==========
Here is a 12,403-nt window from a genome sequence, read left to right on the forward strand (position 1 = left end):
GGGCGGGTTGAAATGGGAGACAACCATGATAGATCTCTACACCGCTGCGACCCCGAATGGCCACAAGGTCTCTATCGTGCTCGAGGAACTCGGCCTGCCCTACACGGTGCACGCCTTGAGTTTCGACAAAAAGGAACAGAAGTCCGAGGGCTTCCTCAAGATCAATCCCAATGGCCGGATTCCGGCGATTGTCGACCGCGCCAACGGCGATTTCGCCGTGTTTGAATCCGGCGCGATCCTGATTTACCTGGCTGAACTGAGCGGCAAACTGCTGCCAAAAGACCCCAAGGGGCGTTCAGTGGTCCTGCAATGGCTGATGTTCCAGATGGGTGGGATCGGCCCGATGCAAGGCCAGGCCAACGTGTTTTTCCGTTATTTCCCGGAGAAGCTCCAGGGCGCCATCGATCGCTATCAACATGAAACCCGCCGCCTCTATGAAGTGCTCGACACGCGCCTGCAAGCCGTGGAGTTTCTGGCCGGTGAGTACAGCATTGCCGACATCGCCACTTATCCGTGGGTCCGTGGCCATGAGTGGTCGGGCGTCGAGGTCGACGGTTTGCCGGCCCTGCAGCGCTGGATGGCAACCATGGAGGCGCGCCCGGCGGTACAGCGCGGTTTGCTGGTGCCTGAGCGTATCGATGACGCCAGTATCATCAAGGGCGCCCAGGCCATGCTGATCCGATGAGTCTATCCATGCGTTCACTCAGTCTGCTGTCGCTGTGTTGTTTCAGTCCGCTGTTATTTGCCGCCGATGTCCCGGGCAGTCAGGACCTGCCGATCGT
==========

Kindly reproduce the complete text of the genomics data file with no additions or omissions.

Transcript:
Here is a 12,403-nt window from a genome sequence, read left to right on the forward strand (position 1 = left end):
GGGCGGGTTGAAATGGGAGACAACCATGATAGATCTCTACACCGCTGCGACCCCGAATGGCCACAAGGTCTCTATCGTGCTCGAGGAACTCGGCCTGCCCTACACGGTGCACGCCTTGAGTTTCGACAAAAAGGAACAGAAGTCCGAGGGCTTCCTCAAGATCAATCCCAATGGCCGGATTCCGGCGATTGTCGACCGCGCCAACGGCGATTTCGCCGTGTTTGAATCCGGCGCGATCCTGATTTACCTGGCTGAACTGAGCGGCAAACTGCTGCCAAAAGACCCCAAGGGGCGTTCAGTGGTCCTGCAATGGCTGATGTTCCAGATGGGTGGGATCGGCCCGATGCAAGGCCAGGCCAACGTGTTTTTCCGTTATTTCCCGGAGAAGCTCCAGGGCGCCATCGATCGCTATCAACATGAAACCCGCCGCCTCTATGAAGTGCTCGACACGCGCCTGCAAGCCGTGGAGTTTCTGGCCGGTGAGTACAGCATTGCCGACATCGCCACTTATCCGTGGGTCCGTGGCCATGAGTGGTCGGGCGTCGAGGTCGACGGTTTGCCGGCCCTGCAGCGCTGGATGGCAACCATGGAGGCGCGCCCGGCGGTACAGCGCGGTTTGCTGGTGCCTGAGCGTATCGATGACGCCAGTATCATCAAGGGCGCCCAGGCCATGCTGATCCGATGAGTCTATCCATGCGTTCACTCAGTCTGCTGTCGCTGTGTTGTTTCAGTCCGCTGTTATTTGCCGCCGATGTCCCGGGCAGTCAGGACCTGCCGATCGT